I watched the Oscar nominated documentary How To Survive a Plague a few weeks ago. It’s been haunting me ever since.
Mixing archival video with present day recollections, Plague tells the story of the AIDS advocacy group ACTUP (AIDS Coalition To Unleash Power) and their decade long struggle to force the federal government to find an affordable and effective treatment for HIV/AIDS. Comprised mostly of gay men and their lesbian allies, ACTUP fought for survival in an age in which many of their compatriots believed they deserved death.
Many also wished they would disappear. Nearly 20,000 U.S.-Americans died of AIDS before President Reagan publicly mentioned its existence, nearly seven years after its virulent emergence.
In the nineteen eighties, many of the United States’ AIDS dead were gay men. Evicted from families and forced to flee hometowns, they sought refuge in the anonymity of big cities. Their arrival constituted a type of re-birth; there, they re-incorporated themselves into families and friend groups. Some lived lives of open flamboyance, valiantly defying mainstream desire that they blend in invisibly. Others remained in the closet until disease or indignity pushed them out. Their deaths were a whisper.
The dead bodies of AIDS victims were treated much like the living bodies of gay people: perpetually contaminating and hideously grotesque, they should be neither seen nor touched. If possible, they should be erased altogether.
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Posted in Uncategorized | Tagged ACTUP, baptism, HIV/AIDS, How To Survive A Plague, Jesus, John Chrysostom, lgbt, suffering, the body of Christ, the Eucharist | 8 Comments »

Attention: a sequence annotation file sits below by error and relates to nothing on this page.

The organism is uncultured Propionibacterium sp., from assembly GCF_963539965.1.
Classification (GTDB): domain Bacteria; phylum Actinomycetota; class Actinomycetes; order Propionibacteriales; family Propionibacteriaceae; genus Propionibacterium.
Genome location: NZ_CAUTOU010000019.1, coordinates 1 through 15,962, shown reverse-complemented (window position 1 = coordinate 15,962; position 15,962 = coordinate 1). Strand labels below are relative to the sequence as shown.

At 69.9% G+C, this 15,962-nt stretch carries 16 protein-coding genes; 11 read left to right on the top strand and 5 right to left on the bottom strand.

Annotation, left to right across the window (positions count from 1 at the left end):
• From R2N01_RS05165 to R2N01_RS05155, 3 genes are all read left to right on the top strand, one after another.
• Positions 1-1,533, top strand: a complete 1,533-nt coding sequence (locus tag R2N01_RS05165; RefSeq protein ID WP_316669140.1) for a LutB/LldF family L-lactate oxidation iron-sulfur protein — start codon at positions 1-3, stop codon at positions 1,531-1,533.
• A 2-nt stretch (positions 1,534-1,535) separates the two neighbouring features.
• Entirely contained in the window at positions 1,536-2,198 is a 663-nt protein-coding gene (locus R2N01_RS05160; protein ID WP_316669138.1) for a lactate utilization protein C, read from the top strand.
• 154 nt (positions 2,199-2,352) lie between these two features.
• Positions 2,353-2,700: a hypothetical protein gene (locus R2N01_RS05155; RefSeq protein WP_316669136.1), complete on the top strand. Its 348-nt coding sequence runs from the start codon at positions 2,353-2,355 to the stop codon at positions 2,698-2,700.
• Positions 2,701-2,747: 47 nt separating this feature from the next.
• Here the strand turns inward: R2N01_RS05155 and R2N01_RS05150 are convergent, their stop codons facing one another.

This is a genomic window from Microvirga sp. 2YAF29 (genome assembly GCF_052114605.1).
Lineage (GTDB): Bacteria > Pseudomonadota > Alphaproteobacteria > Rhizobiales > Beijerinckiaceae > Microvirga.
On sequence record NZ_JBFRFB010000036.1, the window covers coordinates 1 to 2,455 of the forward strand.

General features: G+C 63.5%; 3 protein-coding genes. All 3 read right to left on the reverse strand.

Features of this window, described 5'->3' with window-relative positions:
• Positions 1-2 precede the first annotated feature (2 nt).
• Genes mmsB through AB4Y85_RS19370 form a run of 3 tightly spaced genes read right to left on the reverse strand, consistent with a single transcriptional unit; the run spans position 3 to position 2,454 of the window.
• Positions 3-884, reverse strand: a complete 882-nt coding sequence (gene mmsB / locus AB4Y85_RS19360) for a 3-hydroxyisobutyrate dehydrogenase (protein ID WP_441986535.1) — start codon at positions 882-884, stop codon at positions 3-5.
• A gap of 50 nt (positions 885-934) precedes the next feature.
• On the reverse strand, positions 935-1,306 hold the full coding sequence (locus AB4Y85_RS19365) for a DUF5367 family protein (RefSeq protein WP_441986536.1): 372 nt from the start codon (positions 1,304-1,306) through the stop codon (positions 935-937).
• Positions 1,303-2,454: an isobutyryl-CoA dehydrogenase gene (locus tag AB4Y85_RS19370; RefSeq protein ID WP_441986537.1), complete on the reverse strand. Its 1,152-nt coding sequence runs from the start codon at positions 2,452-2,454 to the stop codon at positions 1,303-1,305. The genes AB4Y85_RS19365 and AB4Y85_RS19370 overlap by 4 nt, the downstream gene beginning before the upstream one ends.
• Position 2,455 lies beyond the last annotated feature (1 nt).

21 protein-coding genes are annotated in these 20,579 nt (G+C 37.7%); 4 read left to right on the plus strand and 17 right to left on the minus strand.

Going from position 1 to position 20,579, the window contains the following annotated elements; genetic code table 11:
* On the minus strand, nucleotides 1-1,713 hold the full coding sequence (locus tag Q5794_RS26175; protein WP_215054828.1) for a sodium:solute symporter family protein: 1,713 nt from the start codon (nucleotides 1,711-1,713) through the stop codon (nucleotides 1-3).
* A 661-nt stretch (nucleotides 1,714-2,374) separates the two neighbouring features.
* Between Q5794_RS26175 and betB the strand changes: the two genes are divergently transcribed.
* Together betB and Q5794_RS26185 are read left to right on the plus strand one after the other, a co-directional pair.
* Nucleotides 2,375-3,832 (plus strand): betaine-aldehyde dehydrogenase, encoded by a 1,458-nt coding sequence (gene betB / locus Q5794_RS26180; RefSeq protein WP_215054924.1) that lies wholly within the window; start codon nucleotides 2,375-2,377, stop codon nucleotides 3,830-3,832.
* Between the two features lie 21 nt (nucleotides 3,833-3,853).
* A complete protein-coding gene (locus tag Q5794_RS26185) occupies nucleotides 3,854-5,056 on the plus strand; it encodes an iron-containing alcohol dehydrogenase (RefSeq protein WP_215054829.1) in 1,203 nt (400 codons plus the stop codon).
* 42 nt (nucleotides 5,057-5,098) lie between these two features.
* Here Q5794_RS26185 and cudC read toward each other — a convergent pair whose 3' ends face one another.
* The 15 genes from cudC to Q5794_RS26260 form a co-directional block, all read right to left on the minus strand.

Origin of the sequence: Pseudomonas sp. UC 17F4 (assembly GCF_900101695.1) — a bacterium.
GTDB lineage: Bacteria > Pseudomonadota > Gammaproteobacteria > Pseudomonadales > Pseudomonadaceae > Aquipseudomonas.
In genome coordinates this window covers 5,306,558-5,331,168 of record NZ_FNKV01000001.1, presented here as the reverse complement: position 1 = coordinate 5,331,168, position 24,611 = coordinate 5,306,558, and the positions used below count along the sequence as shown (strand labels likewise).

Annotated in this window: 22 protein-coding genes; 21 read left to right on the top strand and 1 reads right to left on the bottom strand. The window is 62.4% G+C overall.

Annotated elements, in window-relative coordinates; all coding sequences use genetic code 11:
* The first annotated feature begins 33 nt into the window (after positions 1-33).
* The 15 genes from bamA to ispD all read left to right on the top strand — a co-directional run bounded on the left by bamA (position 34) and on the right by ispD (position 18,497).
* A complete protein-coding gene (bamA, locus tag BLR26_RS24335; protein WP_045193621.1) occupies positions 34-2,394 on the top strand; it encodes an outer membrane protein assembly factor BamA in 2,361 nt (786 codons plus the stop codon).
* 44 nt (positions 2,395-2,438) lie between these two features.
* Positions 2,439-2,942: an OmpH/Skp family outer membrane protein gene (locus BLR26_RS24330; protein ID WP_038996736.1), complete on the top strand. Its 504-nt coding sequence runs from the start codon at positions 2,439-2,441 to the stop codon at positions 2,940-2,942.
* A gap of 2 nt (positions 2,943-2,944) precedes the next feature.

The Color Purple traces the life of the protagonist Celie through her own words via her correspondence first with God and then with her sister Nettie. Alice Walker narrates Celie’s journey towards self-actualization despite and in the midst of profound suffering—rape by her father (who turns out to not be her actual biological father), marriage to an abusive and unkind man, the assumed abandonment of her sister, etcetera. At one point in the novel, as Celie reaches a point where she leaves her husband, emboldened in large part by the relationships with the other black women in her life, including her relationship with Shug, the sultry blues singer who is her husband’s mistress, Celie exclaims:
“I’m pore, I’m black, I may be ugly and can’t cook, a voice say to everything listening. But I’m here. Amen, say Shug, Amen, amen.”
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Over the last twenty years women have spoken out with ever increasing strength and entered into a new dialogue. They have discovered themselves and each other; they have also developed an amazing ability to envisage alternatives. 
(Ursula King, 1985)
Three months ago I arrived in the South Pacific, preparing to join the faculty of a regional theological college. I had wondered about the status of women in the pacific churches, and was not surprised to learn that 95% of the student body were men. I was also aware before coming that the faculty were entirely male, and significantly older than I am. I thought I was prepared.
Like many Christian colleges, each morning commences with chapel. As most students live on campus with the partners and families, the worshipping community is quite large. The round chapel accommodates three seating sections; one for the women, one for the men (referred to as ‘the students’) and one for the faculty (the place where white bodies are found). On Friday’s Eucharistic service, it is the men who come to the table first, who all present themselves before the women stand. This is unannounced and I am told not ‘a rule’, nor the segregated seating arrangement, and yet it happens day after day, week after week. One day I sat with the ‘men’ and was well aware that a rule had been transgressed.